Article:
Lastly, the stereotype of older adults being unable to learn and adapt has been found to be mostly true. Although each study cannot prove causation, it is a great start in debunking this stereotype. Although aspects, such as stereotype threat, may play a role in an older adult’s ability to learn and adapt, it does not mean that they are unable to do so. This research helps to point out that anyone can do what they put their mind to and just because society says that you should not be able to do something, does not mean that you cannot.
Beaudoin, M., & Desrichard, O. (2017). Memory self-efficacy and memory performance in older adults: The mediating role of task persistence. Swiss Journal of Psychology, 76(1), 23-33. doi:10.1024/1421-0185/a000188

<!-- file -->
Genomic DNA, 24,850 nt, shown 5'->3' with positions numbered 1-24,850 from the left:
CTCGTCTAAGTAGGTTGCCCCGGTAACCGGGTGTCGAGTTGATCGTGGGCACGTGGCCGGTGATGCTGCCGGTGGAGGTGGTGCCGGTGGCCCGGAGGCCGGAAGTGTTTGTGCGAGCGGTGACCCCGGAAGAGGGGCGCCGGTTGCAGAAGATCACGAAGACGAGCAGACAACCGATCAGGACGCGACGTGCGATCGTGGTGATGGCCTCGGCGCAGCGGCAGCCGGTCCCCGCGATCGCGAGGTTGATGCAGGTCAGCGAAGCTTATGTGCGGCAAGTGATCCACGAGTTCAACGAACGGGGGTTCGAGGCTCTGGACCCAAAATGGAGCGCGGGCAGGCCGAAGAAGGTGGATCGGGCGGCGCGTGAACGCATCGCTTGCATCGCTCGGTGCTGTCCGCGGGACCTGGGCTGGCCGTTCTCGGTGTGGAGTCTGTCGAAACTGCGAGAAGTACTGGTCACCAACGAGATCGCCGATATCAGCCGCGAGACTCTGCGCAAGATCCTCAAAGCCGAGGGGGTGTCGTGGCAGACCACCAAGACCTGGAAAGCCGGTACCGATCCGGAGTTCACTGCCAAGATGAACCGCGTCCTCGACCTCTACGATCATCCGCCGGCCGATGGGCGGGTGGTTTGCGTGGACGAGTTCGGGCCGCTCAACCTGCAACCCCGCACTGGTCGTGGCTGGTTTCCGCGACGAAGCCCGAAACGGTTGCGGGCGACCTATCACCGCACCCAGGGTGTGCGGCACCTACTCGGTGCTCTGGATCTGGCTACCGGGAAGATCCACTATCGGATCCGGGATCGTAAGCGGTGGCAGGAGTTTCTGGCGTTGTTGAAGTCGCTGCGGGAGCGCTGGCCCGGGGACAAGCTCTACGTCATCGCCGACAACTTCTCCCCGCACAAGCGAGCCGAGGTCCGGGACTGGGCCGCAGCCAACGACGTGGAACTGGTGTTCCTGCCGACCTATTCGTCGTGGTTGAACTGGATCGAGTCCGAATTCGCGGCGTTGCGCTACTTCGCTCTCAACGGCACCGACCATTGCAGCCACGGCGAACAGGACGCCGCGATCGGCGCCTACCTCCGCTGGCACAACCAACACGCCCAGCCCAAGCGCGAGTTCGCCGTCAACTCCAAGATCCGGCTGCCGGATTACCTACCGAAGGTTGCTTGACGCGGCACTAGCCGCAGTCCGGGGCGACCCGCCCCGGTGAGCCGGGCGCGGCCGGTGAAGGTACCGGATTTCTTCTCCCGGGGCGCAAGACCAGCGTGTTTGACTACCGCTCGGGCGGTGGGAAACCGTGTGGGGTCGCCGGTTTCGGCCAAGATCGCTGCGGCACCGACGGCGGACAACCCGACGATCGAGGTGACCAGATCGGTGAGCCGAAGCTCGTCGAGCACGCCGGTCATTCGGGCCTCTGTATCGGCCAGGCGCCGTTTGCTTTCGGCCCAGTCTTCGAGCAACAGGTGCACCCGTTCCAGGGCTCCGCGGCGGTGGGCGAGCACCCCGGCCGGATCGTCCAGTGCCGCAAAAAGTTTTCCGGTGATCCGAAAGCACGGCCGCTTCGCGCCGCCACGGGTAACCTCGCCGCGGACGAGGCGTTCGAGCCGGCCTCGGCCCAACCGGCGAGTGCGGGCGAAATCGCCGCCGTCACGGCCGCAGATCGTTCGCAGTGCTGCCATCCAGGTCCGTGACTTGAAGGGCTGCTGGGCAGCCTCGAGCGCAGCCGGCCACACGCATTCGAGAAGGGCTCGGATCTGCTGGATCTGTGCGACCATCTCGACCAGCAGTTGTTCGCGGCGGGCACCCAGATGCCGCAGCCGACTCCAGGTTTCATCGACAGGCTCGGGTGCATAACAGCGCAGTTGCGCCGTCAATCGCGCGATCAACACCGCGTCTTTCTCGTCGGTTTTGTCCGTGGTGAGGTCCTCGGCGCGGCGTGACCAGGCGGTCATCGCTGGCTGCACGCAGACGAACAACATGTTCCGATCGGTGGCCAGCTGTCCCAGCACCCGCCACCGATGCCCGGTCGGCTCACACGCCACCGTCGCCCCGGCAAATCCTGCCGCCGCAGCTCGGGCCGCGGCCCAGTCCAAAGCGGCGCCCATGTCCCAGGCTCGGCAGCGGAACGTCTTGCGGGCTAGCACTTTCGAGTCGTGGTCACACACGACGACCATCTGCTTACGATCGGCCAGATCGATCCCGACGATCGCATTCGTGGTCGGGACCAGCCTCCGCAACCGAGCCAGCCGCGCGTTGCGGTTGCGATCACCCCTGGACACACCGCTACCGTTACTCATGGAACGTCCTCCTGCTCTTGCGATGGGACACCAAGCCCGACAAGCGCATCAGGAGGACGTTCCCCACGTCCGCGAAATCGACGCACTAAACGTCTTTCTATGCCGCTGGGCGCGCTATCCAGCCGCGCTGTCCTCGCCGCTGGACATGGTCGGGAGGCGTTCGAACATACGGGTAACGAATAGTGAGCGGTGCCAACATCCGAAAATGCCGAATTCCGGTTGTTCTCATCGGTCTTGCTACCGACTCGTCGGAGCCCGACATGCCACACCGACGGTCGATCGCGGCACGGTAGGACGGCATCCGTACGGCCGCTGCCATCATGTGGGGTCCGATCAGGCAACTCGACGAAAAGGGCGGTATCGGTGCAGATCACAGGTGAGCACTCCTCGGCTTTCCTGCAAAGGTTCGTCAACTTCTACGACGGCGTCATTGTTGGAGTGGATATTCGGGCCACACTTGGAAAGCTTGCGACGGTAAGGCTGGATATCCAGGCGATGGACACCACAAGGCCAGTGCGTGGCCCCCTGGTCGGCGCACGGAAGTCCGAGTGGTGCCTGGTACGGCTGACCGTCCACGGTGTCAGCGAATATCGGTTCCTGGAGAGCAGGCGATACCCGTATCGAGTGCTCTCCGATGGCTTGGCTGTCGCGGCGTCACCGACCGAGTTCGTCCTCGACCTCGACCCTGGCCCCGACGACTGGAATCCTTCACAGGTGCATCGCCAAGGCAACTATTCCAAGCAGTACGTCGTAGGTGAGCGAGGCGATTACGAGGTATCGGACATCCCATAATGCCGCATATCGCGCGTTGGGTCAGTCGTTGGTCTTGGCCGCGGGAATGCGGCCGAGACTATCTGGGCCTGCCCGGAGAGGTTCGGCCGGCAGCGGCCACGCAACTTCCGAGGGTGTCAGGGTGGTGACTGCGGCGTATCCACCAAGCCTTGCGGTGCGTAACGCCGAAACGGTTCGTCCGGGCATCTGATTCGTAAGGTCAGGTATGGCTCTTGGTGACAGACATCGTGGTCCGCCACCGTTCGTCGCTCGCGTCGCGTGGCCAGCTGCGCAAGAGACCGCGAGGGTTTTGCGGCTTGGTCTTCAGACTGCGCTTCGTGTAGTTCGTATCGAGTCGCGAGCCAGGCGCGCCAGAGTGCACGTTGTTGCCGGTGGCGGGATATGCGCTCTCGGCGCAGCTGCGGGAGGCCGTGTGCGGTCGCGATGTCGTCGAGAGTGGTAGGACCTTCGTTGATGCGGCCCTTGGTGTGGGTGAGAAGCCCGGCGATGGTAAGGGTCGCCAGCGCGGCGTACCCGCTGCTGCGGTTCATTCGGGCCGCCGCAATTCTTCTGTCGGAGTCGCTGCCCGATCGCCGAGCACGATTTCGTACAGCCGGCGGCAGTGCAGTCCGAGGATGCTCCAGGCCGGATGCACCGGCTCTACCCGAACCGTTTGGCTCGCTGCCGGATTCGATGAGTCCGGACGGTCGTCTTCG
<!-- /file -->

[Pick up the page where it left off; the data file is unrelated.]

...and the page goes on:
Burzynska, A. (2017). Introduction to HDFS 312 [Powerpoint Slides].
Jiang, Y.V., Koutstaal, W., & Twedell, E.L. (2016). Habitual attention in older and young adults. Psychology and Aging, 31(8), 970-980. doi:10.1037/pag0000139
Radulescu, A., Daniel, R., & Niv, Y. (2016). The effects of aging on the interaction between reinforcement learning and attention. Psychology and Aging, 31(7), 747-757. doi:10.1037/pag0000112
Schwab, J.F., Schuler, K.D., Stillman, C.M., Newport, E.L., Howard, J.H., & Howard, D.V. (2016). Aging and the statistical learning of grammatical form classes. Psychology and Aging, 31(5), 481-487. doi:10.1037/pag0000110